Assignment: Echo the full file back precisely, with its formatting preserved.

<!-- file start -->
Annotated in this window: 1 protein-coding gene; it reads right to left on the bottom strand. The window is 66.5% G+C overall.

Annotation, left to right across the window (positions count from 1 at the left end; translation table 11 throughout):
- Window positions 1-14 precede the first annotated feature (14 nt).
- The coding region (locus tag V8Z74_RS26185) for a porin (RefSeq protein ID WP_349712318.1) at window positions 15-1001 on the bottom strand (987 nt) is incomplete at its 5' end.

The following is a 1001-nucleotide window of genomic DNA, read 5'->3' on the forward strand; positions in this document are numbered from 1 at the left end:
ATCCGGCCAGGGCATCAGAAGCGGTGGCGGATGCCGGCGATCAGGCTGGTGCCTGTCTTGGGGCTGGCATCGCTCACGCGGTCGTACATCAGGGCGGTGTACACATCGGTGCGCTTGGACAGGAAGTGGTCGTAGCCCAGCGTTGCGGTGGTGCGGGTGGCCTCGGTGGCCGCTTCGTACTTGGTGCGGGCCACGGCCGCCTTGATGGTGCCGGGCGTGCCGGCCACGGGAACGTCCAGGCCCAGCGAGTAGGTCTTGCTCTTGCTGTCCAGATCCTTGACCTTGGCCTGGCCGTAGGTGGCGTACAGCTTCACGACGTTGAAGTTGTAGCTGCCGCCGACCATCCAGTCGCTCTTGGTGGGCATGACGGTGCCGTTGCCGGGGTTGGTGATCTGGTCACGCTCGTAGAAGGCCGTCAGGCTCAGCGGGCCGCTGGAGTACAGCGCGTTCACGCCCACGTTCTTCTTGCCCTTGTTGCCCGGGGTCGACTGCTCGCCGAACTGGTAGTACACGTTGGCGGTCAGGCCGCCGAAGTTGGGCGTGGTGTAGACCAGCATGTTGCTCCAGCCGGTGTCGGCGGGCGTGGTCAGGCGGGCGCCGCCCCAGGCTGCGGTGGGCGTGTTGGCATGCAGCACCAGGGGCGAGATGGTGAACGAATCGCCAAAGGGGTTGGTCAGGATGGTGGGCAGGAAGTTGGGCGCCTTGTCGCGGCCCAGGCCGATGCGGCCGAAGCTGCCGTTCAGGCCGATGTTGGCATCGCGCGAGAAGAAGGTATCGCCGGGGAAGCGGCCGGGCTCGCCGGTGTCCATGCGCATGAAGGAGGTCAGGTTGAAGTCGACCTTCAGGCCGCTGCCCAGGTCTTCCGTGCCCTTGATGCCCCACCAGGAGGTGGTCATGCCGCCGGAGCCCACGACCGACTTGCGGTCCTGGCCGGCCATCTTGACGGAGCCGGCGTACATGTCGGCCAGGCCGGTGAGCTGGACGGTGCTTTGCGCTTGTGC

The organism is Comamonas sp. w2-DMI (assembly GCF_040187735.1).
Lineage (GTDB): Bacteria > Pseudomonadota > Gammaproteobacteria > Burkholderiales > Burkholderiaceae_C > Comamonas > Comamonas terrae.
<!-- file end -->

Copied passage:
Annotated in this window: 1 protein-coding gene; it reads right to left on the bottom strand. The window is 66.5% G+C overall.

Annotation, left to right across the window (positions count from 1 at the left end; translation table 11 throughout):
- Window positions 1-14 precede the first annotated feature (14 nt).
- The coding region (locus tag V8Z74_RS26185) for a porin (RefSeq protein ID WP_349712318.1) at window positions 15-1001 on the bottom strand (987 nt) is incomplete at its 5' end.

The following is a 1001-nucleotide window of genomic DNA, read 5'->3' on the forward strand; positions in this document are numbered from 1 at the left end:
ATCCGGCCAGGGCATCAGAAGCGGTGGCGGATGCCGGCGATCAGGCTGGTGCCTGTCTTGGGGCTGGCATCGCTCACGCGGTCGTACATCAGGGCGGTGTACACATCGGTGCGCTTGGACAGGAAGTGGTCGTAGCCCAGCGTTGCGGTGGTGCGGGTGGCCTCGGTGGCCGCTTCGTACTTGGTGCGGGCCACGGCCGCCTTGATGGTGCCGGGCGTGCCGGCCACGGGAACGTCCAGGCCCAGCGAGTAGGTCTTGCTCTTGCTGTCCAGATCCTTGACCTTGGCCTGGCCGTAGGTGGCGTACAGCTTCACGACGTTGAAGTTGTAGCTGCCGCCGACCATCCAGTCGCTCTTGGTGGGCATGACGGTGCCGTTGCCGGGGTTGGTGATCTGGTCACGCTCGTAGAAGGCCGTCAGGCTCAGCGGGCCGCTGGAGTACAGCGCGTTCACGCCCACGTTCTTCTTGCCCTTGTTGCCCGGGGTCGACTGCTCGCCGAACTGGTAGTACACGTTGGCGGTCAGGCCGCCGAAGTTGGGCGTGGTGTAGACCAGCATGTTGCTCCAGCCGGTGTCGGCGGGCGTGGTCAGGCGGGCGCCGCCCCAGGCTGCGGTGGGCGTGTTGGCATGCAGCACCAGGGGCGAGATGGTGAACGAATCGCCAAAGGGGTTGGTCAGGATGGTGGGCAGGAAGTTGGGCGCCTTGTCGCGGCCCAGGCCGATGCGGCCGAAGCTGCCGTTCAGGCCGATGTTGGCATCGCGCGAGAAGAAGGTATCGCCGGGGAAGCGGCCGGGCTCGCCGGTGTCCATGCGCATGAAGGAGGTCAGGTTGAAGTCGACCTTCAGGCCGCTGCCCAGGTCTTCCGTGCCCTTGATGCCCCACCAGGAGGTGGTCATGCCGCCGGAGCCCACGACCGACTTGCGGTCCTGGCCGGCCATCTTGACGGAGCCGGCGTACATGTCGGCCAGGCCGGTGAGCTGGACGGTGCTTTGCGCTTGTGC

The organism is Comamonas sp. w2-DMI (assembly GCF_040187735.1).
Lineage (GTDB): Bacteria > Pseudomonadota > Gammaproteobacteria > Burkholderiales > Burkholderiaceae_C > Comamonas > Comamonas terrae.